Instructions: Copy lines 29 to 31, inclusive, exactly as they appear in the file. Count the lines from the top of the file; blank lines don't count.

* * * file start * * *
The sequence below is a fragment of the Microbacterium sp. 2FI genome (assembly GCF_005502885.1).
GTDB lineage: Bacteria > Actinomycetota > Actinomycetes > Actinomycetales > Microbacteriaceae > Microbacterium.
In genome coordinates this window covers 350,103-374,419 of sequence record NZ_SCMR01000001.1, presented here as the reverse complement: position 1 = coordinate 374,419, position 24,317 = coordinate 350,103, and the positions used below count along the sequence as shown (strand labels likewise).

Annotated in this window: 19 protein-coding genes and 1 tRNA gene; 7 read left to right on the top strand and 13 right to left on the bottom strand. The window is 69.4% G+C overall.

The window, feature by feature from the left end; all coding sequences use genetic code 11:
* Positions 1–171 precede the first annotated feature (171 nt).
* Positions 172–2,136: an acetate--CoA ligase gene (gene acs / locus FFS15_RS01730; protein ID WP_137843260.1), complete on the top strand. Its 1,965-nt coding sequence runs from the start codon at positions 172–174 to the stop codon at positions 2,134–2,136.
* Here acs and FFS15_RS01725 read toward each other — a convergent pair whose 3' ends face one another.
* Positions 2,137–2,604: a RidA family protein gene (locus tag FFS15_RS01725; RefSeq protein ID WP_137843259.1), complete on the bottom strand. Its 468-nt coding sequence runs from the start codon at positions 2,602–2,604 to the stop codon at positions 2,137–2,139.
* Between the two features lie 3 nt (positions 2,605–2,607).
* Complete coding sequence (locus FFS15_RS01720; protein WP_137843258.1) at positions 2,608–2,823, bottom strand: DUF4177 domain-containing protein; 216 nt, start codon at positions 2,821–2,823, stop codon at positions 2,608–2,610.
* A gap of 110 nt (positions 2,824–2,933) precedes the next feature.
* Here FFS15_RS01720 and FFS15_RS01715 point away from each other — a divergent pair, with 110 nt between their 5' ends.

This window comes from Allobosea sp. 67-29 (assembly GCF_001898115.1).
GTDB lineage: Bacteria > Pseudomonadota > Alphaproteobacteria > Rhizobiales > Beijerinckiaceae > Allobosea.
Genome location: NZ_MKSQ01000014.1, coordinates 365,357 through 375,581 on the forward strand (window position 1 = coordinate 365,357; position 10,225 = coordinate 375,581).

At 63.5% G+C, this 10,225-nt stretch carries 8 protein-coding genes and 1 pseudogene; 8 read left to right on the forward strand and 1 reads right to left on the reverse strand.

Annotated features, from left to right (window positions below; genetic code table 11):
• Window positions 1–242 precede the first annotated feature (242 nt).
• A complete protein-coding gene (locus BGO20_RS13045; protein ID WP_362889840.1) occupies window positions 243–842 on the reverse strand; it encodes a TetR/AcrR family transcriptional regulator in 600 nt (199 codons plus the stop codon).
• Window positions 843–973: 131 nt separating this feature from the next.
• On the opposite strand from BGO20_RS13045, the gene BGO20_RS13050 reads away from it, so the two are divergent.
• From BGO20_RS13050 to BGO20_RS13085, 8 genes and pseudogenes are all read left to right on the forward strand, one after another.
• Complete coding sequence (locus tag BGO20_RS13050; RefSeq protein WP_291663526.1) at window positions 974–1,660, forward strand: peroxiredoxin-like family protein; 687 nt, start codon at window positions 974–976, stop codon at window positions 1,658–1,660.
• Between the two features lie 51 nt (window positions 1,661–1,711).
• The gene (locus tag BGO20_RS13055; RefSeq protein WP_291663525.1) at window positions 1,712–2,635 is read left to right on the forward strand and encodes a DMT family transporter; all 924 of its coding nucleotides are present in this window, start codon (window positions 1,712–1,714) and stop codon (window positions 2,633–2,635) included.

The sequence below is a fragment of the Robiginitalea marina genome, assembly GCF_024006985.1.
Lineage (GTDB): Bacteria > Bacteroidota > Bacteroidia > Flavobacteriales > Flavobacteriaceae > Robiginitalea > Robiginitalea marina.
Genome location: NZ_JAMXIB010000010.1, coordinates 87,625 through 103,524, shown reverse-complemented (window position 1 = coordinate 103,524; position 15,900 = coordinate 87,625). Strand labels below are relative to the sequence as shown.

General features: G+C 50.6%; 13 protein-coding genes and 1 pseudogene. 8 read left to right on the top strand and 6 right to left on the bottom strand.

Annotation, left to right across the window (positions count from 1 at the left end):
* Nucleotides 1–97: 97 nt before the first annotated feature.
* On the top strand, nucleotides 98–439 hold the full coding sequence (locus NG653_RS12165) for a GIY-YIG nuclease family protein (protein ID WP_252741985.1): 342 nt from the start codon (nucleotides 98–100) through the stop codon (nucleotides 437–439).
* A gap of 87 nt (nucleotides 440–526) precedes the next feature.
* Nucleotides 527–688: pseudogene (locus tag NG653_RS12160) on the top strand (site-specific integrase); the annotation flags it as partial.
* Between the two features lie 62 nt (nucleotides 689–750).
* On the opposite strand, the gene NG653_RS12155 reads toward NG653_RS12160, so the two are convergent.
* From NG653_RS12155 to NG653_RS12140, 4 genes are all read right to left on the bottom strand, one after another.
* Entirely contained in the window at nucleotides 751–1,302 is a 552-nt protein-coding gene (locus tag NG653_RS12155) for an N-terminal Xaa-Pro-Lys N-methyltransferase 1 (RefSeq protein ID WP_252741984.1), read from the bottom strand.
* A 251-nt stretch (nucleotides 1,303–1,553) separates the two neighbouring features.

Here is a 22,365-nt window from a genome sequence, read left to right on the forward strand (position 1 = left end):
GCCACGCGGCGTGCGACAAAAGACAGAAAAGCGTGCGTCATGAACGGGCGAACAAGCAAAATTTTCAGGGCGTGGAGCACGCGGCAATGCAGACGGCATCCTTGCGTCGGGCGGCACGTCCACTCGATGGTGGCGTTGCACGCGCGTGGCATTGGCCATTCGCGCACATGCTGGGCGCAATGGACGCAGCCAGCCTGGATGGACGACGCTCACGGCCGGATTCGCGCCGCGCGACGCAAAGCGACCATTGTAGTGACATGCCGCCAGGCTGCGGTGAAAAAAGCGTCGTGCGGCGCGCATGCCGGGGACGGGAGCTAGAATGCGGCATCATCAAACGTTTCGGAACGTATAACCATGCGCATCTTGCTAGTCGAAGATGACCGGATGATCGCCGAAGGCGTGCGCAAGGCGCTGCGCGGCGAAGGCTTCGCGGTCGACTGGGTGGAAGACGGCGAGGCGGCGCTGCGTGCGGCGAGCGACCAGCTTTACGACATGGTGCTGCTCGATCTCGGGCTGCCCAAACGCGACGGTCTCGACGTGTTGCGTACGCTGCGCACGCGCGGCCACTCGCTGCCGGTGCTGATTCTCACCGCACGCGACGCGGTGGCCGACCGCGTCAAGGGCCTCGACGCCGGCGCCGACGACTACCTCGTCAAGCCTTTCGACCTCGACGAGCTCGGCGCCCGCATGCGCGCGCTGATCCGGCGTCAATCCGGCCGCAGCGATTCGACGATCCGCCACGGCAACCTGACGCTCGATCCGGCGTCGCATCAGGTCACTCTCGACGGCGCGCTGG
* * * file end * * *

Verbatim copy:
Genome location: NZ_JAMXIB010000010.1, coordinates 87,625 through 103,524, shown reverse-complemented (window position 1 = coordinate 103,524; position 15,900 = coordinate 87,625). Strand labels below are relative to the sequence as shown.

General features: G+C 50.6%; 13 protein-coding genes and 1 pseudogene. 8 read left to right on the top strand and 6 right to left on the bottom strand.

Annotation, left to right across the window (positions count from 1 at the left end):